Wakeful Thinking

I awoke in the wee hours of the morning with heavy thoughts of the Illinois man and his two young sons (and 4 month old Lab puppy) who ventured out for a hike, but never made it back.  The puppy survived. The story is tragic, but that needle moved further to gaspingly tragic when a motorist said that he spied them in the afternoon, walking in the rain by the road.  He offered a ride, but it was declined.

A reminder that at junctures of time and space our choices have consequences that cannot be known.  As I lay in bed, wakeful, that juncture floated in my brain like a dark specter. I thought of the motorist and had the motorist not stopped and read the news, what dark specter would he be living with.  I thought of the wife informed of the motorist's intercession in the collective plight of her husband and sons, and the greater despair she must feel that a different outcome was in reach for her loved ones.

I'm not in the 'everything happens for a reason crowd'.  I just don't believe that life is that pat, or that there is an other worldly being that hovers over these junctures and waves a wand to dictate outcomes.  Rather, I believe that our choices have consequences, intended or otherwise. And that a large measure of life for many on this earth is a toil of everyday survival with endings that are not at all fairy tale--well perhaps for the victims before our beloved heroes and heroines step into the picture.

The Lance Armstrong scandal will likely hit a new level after the Oprah show, tomorrow.  I don't have any celebrity following genes in my body, so for the most part I don't get worked up about scandals for celebrities or for ordinary people.  We all share the same genes, and accordingly, our proclivities fueled by our human-ness are shared by all of us.  As social beings, we are as susceptible to the pressures that surround us whether we be gang members or elite cyclists or just suburbanites.  We run in packs, and pack rules get assimilated as our rules.  Best to be part of an enlightened pack.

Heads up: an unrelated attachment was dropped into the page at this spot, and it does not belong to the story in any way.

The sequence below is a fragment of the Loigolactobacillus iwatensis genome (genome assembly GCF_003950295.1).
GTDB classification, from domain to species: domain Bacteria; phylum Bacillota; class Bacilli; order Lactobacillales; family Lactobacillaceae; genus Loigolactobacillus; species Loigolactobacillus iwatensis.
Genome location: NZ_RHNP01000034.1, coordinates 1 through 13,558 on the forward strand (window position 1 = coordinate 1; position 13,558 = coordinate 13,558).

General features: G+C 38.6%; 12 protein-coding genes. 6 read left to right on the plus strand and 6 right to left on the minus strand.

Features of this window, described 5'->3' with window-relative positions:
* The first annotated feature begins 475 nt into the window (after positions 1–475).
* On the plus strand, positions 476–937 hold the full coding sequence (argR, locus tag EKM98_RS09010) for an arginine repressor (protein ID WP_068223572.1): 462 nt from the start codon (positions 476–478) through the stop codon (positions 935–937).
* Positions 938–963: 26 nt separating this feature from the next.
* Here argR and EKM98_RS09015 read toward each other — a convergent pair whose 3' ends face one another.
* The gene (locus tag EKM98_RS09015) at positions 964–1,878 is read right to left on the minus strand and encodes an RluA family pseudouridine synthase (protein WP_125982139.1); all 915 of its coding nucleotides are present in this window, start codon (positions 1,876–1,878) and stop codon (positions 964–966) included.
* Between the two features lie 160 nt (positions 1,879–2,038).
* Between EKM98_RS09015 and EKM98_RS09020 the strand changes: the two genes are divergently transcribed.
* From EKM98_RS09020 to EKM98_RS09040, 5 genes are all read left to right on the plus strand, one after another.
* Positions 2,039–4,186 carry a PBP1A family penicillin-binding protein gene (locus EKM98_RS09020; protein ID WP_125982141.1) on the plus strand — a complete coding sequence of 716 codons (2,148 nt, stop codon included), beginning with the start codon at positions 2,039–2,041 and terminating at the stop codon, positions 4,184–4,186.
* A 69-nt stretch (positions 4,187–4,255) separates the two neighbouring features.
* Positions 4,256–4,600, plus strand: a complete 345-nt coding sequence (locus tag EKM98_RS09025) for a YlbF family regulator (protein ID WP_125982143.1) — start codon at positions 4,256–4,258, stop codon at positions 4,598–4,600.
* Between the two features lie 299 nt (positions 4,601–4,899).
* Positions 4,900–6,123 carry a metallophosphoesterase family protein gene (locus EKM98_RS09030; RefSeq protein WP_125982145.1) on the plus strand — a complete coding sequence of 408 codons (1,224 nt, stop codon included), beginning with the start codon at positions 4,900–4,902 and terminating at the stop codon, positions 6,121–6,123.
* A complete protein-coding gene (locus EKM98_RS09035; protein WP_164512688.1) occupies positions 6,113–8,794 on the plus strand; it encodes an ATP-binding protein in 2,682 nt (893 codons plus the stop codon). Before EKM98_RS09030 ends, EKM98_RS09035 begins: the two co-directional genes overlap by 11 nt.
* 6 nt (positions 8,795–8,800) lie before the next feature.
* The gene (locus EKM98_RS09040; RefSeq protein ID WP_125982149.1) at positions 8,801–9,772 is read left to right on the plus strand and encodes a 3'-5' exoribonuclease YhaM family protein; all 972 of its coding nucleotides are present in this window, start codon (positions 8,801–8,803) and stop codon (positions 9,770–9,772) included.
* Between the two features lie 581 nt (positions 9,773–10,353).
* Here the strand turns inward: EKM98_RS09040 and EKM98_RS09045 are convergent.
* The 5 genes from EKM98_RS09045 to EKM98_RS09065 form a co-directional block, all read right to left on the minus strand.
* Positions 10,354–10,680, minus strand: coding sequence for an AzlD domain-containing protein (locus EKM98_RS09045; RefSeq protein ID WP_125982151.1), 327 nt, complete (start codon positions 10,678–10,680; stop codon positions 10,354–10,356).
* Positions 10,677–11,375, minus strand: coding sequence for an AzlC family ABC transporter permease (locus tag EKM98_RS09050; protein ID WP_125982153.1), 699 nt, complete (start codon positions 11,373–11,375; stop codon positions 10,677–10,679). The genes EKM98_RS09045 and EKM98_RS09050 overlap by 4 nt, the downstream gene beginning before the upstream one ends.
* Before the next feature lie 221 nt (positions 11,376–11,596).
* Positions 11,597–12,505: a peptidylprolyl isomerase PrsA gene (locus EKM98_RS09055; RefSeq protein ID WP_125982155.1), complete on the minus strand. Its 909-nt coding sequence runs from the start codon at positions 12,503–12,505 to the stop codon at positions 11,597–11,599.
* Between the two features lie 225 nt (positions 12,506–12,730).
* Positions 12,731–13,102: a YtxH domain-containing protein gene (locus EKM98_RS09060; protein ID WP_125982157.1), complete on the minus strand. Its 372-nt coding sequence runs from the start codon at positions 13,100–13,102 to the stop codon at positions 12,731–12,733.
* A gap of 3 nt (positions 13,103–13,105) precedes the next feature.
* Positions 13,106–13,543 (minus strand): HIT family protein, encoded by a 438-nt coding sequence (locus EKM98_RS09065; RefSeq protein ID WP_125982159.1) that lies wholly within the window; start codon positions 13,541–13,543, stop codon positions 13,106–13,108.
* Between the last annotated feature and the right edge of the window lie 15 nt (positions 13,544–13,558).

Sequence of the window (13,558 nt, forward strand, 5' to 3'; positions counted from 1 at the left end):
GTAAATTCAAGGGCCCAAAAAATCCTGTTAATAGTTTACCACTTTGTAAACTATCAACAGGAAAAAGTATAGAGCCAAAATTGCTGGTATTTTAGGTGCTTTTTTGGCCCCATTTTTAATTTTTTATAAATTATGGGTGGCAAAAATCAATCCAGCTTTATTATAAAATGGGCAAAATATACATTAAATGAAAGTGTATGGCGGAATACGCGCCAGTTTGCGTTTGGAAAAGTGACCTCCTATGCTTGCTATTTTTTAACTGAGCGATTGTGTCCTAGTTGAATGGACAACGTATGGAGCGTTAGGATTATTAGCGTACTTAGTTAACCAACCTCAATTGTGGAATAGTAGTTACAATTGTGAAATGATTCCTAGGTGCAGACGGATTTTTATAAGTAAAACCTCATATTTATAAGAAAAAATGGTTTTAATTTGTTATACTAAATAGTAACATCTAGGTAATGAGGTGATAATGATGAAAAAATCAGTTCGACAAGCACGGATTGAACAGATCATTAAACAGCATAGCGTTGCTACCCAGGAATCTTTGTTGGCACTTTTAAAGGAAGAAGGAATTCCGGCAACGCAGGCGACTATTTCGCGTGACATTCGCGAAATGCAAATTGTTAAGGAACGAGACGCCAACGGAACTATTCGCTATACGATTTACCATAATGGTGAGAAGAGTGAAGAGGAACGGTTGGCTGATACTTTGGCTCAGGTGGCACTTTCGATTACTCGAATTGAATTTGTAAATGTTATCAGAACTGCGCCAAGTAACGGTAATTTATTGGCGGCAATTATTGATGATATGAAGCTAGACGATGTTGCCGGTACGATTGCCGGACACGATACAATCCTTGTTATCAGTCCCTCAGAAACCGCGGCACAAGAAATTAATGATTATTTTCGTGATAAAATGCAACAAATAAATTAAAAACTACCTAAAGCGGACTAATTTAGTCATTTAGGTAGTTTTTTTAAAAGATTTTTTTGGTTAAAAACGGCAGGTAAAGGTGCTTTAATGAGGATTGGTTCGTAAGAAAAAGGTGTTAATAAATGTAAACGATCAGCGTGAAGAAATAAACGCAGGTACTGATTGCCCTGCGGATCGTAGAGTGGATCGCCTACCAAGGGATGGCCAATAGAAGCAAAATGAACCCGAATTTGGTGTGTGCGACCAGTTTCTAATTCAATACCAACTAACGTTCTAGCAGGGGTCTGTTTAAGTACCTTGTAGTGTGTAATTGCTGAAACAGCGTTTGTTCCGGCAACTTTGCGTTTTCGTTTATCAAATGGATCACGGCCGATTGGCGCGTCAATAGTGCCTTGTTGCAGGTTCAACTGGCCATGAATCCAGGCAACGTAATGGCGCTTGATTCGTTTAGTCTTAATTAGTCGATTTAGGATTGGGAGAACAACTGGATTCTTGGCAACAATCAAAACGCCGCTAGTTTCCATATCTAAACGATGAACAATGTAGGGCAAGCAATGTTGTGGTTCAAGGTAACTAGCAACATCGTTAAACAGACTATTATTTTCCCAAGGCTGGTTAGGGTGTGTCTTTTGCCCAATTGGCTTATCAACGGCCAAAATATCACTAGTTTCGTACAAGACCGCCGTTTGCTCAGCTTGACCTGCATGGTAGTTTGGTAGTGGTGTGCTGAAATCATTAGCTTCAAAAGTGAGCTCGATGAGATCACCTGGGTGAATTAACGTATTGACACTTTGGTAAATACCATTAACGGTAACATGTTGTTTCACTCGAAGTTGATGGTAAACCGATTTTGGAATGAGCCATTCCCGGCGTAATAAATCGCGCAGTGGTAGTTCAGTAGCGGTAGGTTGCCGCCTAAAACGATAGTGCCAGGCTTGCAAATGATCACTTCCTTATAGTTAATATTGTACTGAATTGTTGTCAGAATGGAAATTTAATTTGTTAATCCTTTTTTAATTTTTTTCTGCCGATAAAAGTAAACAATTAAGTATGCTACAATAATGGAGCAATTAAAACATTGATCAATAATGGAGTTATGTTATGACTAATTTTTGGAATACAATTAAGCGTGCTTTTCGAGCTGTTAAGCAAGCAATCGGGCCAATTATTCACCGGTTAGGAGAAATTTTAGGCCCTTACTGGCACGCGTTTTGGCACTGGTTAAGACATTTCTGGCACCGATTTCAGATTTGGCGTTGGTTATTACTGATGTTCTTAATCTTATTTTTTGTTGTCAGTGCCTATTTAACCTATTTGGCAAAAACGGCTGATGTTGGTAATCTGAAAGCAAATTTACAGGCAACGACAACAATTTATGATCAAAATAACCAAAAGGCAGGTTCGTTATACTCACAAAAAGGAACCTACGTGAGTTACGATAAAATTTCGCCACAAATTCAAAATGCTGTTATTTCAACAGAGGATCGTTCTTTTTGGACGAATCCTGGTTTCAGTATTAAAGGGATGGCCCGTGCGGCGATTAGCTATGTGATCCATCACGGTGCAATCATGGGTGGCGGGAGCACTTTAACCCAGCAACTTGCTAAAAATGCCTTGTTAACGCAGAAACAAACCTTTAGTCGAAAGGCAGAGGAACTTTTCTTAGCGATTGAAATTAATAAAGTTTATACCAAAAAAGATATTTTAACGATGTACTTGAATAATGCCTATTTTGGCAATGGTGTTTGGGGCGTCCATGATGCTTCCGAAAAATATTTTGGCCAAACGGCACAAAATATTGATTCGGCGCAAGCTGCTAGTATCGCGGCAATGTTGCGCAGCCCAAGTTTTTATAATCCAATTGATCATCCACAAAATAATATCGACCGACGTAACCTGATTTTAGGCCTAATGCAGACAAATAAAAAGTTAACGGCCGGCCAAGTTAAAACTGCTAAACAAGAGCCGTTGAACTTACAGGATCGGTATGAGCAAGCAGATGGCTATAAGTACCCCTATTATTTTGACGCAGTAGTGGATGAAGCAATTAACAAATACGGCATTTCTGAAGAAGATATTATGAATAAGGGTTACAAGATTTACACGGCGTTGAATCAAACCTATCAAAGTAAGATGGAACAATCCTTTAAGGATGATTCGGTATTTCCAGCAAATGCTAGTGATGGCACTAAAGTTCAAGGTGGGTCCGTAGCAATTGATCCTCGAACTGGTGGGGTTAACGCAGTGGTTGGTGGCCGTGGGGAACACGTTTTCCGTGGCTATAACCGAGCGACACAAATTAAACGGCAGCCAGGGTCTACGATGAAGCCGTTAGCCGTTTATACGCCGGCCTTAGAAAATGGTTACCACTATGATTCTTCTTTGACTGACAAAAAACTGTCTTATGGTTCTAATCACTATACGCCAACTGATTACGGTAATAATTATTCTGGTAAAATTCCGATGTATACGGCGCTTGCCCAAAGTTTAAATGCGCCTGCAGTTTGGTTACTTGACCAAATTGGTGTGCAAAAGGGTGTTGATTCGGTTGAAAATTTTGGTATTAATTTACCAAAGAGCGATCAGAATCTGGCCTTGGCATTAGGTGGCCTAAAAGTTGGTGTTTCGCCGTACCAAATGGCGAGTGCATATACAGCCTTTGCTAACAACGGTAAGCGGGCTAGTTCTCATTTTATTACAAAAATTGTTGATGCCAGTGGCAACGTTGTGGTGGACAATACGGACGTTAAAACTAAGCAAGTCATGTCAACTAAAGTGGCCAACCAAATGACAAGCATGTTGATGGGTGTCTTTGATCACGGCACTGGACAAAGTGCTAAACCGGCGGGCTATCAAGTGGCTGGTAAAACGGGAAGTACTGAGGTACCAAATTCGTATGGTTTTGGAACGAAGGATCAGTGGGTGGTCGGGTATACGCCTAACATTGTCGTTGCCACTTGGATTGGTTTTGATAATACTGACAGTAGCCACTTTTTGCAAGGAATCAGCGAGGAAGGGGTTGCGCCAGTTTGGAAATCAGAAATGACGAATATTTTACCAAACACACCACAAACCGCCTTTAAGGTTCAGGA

It takes real courage and clear sightedness to cut through that social goo.  Slavery, women's rights, worker's rights, pollution, child labor are but a few social goo issues that have been assiduously scrubbed from the patina of our society--though many linger.  I don't get caught up in Lance Armstrong's fight with testicular cancer, because I have a colleague who shows up every day with liver cancer.  She fights her battle with courage and grace and is not in the spotlight of the world, but rather lives in the spotlight of her family and friends.  How is her battle less courageous. 

No, I don't excuse Armstrong's doping because he is a hero to many.  Heroes walk amongst us everyday:  parents caring for young children and aging/ill parents, workers cobbling together part time jobs to provide for their family and stave off homelessness, individuals of every color, age and gender trying to make the right choices in the face of those terrible junctures of time and space where 'shit happens'.

Armstrong could have made a different choice.  Winning at all costs is not winning--it is a phantom achievement where we have traded our integrity for an award.  That is not courage. That is not grace.  That is a choice that has a consequence if one is caught--or at the very least surrounded and implicated to the point of being caught.

The measure of a wo/man is how they comport themselves through that rabbit hole of perdition and the person s/he becomes when they emerge other side.

The measure of a society is how we allow an individual to be successful in their personal, redemptive transformation and allowing them the freedom to conduct themselves to repair the damages for their actions.


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